Hacks on Managing Application Uptime

When managing a system, the primary purpose is to keep your end users informed. When there are down times in your software, your audiences need to know about it. The people to let know about the problem are those that will blame you because of inconvenience and those expected to rectify the problem.

Without stressing too much on the matter, just let the inconvenienced know that you are doing something about it. You don’t have to go into details. Just let them know the duration they are expected to wait for the system to function normally. The matter needs to be held with a lot of professionalism. The crucial thing is to keep your customers informed.

The other audience is the person who will help you fix the problem. As soon as you notice abnormalities in the system, let these people know so that they can start working on it immediately. DevOps team needs to know the details of the technical hitch. While these people are working to resolve the problem, try as much as possible to minimize distractions. Strive to create an enabling environment for the problem to be solved quickly. To prevent financial damage, on your company and clients, encourage the rescue team to rectify the problem as faster as they can. As you continue updating your customers about the issue, do what it takes to speed up the recovery process.

Use of Application Performance Tools (APT)

These are tools used by your DevOps team to monitor performance of your application. The tools immediately notify the team when a hitch occurs on the system. According to statuscast.com the tools play a major part, in notifying the team before the issue becomes a problem to the end users. This will provide ample time to the team for investigation. Some of the ATP tools are predictive thus allows the team to solve the issue before it becomes a nuisance to clients.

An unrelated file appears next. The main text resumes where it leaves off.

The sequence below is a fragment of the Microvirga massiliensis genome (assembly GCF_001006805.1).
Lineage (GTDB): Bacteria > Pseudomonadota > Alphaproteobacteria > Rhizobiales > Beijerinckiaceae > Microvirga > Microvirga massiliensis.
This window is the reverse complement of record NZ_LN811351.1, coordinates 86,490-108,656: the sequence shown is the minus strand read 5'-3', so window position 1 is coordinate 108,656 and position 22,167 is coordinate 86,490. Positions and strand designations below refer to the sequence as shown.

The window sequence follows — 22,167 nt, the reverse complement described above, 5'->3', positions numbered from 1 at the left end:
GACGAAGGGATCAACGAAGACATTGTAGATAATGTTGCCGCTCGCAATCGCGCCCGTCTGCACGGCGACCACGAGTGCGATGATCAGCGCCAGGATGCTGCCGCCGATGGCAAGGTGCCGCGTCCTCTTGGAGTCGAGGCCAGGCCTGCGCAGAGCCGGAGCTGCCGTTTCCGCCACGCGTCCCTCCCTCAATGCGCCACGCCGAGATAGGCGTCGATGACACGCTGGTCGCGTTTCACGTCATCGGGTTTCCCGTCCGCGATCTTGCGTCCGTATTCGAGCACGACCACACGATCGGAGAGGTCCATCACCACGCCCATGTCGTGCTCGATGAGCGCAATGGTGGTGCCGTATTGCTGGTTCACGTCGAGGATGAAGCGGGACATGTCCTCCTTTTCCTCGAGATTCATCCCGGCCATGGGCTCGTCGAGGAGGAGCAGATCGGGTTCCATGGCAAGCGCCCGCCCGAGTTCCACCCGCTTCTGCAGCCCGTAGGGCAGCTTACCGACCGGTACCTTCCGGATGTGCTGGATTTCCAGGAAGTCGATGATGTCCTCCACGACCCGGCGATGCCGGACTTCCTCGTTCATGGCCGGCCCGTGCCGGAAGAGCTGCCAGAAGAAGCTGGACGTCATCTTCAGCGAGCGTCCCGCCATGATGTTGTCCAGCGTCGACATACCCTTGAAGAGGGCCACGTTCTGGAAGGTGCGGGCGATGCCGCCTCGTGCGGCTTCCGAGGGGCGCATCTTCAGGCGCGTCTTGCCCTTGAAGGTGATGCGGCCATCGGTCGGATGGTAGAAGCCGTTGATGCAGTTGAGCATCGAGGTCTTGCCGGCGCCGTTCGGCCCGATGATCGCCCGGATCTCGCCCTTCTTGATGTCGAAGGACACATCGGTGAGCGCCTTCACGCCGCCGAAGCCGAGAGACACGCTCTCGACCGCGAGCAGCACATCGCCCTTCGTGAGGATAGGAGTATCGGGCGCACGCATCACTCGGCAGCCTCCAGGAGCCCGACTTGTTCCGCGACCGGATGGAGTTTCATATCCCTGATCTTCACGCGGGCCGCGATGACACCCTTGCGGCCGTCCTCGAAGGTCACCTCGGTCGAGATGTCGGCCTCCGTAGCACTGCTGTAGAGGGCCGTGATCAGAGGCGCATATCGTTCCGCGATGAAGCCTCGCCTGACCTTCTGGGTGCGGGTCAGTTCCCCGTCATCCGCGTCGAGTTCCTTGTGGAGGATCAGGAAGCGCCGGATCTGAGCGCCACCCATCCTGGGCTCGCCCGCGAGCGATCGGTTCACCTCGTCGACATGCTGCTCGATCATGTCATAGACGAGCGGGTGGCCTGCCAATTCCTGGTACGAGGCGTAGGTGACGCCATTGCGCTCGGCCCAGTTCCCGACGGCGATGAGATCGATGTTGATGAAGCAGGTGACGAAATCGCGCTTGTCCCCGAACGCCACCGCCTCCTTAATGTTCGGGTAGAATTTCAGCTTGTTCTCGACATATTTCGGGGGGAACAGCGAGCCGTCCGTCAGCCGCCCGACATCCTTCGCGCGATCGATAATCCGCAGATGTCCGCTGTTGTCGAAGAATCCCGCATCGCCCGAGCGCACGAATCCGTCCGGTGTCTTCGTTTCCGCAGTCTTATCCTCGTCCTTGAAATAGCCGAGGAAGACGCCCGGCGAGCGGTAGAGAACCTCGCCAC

Managing Application Uptime Using Hosted Pages

This page provides information about your application. Hosted status page helps serve your customers better in a natural way. The app prevents end users from experiencing downtimes and systems failure frustration. It shifts the burden of communication from the DevOps team to someone else. The team is, therefore, able to respond quickly.

Integration of your hosted status page and your APT will alert your customers at the same time as your recovery team. To prevent you APM from sending “force alerts” you can set your status page always to send the alerts after manual approval. This means you will decide on when to notify your end users in case of an issue.

To avoid frustrating you end users; you need to check your APT regularly to approval alerts of system failure. You can make your work easy by automating the program if you feel comfortable doing so. A hosted page should have a feature to translate messages. A technician from the DevOps team should guide the process. The function should allow you to send notifications which are not detailed to end users. Furthermore, your customers only need to know when the system will be up and running.

 

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